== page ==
During a recent conversation about the circumstances, future and significance of Israel for liberally minded North American Jews, the 20-something scion of a prestigious American Jewish family, with long Jewish and Zionist credentials, made a clearly painful confession; “To tell you the truth, Israel disgusts me.”
While I am well practiced in arguing with many kinds of “Israel skeptics,” the harshness of this outburst, and coming from this particular person, left a deep impression. I worried about this person’s relationship with Israel and with Judaism, and I worried that such negativity and even outright hostility towards Israel is not uncommon today among younger Jews.
How did such a troubling rift develop, and how can we go about fixing it, for the sake of all concerned?
The obvious explanation is, of course, that many of the things that have happened and are now happening in Israel are deeply disturbing by pretty much every decent-minded Jewish and liberal-democratic criterion. Most recently we have seen a concerted assault on Israel’s democracy by many elected leaders, often with Prime Minister Netanyahu’s support. This attack has featured proud contempt for the basic rights and feelings of all “others” and the cynical deployment of democratic mechanisms — a parliamentary majority — to undermine fundamental democratic and basic Jewish values.
But closer to home, when sensible and nuanced liberal American Jews have rightly been appalled by actions here, these same Jews invariably stop short of finding “America disgusting.” They rather find specific eras, policies, trends, movements or individuals to be “disgusting.”
This profound inconsistency is related to a broadly held tendency to relate to Israel’s establishment, history and the uniquely complex realities it now faces, in entirely unrealistic ways. While Israel’s many international detractors and outright enemies have always viewed all aspects of Israeli history and society as unreasonably black, many friends and Jews around the world have too often viewed Israel through an entirely unrealistic rose-tinted lens.
One result of this long-standing delusion for liberally minded Jews around the world — and also for many liberally inclined Jewish-Israelis — is a profound sense of mourning for something that never existed. The result is disgust and disengagement at critical juncture of both danger and opportunity, exactly when we so desperately need hope and principled engagement.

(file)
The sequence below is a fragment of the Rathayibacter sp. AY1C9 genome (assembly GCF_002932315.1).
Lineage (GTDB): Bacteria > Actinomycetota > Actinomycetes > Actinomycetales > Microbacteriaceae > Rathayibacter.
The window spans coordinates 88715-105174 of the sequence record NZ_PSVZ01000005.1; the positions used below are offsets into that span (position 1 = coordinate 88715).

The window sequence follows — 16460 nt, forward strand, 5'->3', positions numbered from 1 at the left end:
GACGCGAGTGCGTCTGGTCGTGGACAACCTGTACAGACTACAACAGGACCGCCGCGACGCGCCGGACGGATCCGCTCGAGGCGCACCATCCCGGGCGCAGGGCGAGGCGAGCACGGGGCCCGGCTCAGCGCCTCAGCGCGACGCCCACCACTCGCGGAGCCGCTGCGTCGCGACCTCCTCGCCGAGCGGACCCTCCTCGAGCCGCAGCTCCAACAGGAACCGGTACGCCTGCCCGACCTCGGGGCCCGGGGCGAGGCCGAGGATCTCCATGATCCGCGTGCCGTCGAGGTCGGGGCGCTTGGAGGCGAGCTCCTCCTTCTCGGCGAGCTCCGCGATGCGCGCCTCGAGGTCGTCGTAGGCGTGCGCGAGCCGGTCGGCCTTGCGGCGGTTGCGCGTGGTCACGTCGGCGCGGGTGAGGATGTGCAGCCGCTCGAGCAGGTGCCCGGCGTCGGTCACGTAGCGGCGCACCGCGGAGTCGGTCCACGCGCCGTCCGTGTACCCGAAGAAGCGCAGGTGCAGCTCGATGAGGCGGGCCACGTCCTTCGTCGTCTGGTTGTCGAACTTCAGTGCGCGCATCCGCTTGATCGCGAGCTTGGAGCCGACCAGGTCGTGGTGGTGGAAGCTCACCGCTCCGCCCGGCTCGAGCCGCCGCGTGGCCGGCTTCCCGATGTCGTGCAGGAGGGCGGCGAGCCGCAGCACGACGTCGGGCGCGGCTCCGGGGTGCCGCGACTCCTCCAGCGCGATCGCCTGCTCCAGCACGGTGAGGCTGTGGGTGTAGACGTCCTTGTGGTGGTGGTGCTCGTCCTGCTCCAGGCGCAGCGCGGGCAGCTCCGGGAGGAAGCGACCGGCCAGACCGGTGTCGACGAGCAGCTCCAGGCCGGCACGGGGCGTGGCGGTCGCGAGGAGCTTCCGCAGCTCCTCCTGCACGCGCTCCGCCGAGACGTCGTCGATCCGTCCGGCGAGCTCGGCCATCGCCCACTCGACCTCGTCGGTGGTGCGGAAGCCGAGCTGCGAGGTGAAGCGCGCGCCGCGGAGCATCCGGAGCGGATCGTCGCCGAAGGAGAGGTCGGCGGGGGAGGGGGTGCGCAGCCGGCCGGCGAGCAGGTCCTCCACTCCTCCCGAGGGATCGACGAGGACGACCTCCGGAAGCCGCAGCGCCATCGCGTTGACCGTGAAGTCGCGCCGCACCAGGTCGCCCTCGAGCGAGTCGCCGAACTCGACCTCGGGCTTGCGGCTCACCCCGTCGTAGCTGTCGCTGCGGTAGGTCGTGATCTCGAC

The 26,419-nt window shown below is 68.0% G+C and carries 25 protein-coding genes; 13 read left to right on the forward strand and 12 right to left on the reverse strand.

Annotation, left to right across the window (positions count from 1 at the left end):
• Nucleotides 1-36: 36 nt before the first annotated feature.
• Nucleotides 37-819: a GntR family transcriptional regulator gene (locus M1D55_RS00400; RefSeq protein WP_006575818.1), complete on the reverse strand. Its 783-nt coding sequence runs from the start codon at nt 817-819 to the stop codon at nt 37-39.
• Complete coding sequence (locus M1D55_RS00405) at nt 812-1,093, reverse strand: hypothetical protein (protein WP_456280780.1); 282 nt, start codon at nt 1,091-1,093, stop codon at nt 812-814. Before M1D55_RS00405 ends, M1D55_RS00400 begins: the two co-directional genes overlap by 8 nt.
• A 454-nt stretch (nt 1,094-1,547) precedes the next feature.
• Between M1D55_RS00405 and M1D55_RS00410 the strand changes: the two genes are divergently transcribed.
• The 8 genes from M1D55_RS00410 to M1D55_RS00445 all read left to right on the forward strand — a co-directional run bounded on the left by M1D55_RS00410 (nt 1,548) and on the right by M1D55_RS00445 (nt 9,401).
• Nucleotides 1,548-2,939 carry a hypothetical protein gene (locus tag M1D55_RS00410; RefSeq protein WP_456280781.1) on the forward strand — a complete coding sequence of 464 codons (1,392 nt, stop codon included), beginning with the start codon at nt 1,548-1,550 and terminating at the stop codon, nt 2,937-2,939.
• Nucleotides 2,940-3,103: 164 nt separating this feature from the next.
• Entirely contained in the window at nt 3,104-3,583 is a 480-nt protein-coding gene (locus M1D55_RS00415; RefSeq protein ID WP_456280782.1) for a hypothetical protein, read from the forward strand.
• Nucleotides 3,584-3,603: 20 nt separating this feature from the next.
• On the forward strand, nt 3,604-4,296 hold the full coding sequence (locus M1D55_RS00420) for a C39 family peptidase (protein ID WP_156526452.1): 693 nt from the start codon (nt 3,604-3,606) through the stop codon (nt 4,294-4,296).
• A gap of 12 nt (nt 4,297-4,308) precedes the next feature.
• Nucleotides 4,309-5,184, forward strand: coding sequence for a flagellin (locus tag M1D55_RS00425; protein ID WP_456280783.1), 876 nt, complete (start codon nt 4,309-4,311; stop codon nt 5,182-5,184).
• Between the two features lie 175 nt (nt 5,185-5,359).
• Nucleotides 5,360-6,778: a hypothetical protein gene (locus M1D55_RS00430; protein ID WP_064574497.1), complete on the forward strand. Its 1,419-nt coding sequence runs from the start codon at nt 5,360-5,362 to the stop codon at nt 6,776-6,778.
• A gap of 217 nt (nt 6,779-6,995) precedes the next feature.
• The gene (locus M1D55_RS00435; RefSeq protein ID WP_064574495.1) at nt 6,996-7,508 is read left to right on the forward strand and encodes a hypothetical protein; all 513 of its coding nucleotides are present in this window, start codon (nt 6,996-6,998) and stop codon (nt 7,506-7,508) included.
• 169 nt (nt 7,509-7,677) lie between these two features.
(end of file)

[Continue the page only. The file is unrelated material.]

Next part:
The reality is that from its bloody birth, Israel has struggled with every kind of obstacle imaginable as related to humanistic Jewish and democratic traditions.
Rather than teaching, learning and mourning an idyllic past of social justice that never did or could exist, the current meta-struggle for Israel’s Jewish and democratic soul can also be seen as a necessary step forward. Truthfully, after decades of avoidance, the many diverse and previously excluded groups in Israeli society are now staking their claim; to judge, work, marry, pray, participate and live — as equals.
Seen in this light, Israel’s journey and current democratic anguish can be better understood and even compared to America’s epic and inevitably unfinished journey towards greater inclusion and opportunities for all.
Indeed, recent public-opinion polling conducted for Kulanana, a new collaboration of NGO, businesses, governments and philanthropies committed to making Israel fairer for all its citizens, paints a far more nuanced and positive picture about what Israeli citizens of all backgrounds actually want.
Despite the very troubling state of inter-group attitudes and relations that our research revealed, our research also identified substantial grounds for hope and significant potential for change:
For example, even in the current atmosphere of extreme tension and suspicion, Israelis of all groups condemn discrimination on a number of different levels, including on a moral and existential level: between 65 and 80 percent of all sectors agree with arguments that discrimination is immoral, damaging and dangerous. The principle of fairness towards all citizens by all citizens, regardless of identity, is accepted by broad majorities of Israelis — of all backgrounds.
Both Jewish and Arab citizens are aware that guarantees to equal rights as stated in Israel’s declaration of Independence are far from the current reality. Under these conditions, it is not surprising that majorities express dissatisfaction with the direction in which Israeli society is currently headed: over 60 percent among Jewish and Arab respondents said so, while less than 30 percent said things are going in the “right” direction.
Israelis under 30, while disturbingly less accepting of “others” than their elders, display greater curiosity than adults towards “other” citizens. This curiosity can be leveraged for the strategic design of a campaign to improve inter-group attitudes.
In addition to our public opinion research, the experience we have gathered in creating an initial coalition of 20 NGO partners representing the full diversity of Israeli society has demonstrated a strong interest among civil society organizations in working together to serve consensual society-building goals.
So now, faced with unprecedented dangers to and opportunities for moving toward our ideal Israel, it is essential to educate, engage and catalyze the energies of all those who can help Israel press forward on its epic journey. This must include creative, young liberally inclined Jews around the world whose values, skills and voices are now needed more than ever.
Mike Prashker is founder and director of Merchavim-The Institute for the Advancement of Shared Citizenship in Israel, and founder of Kulan
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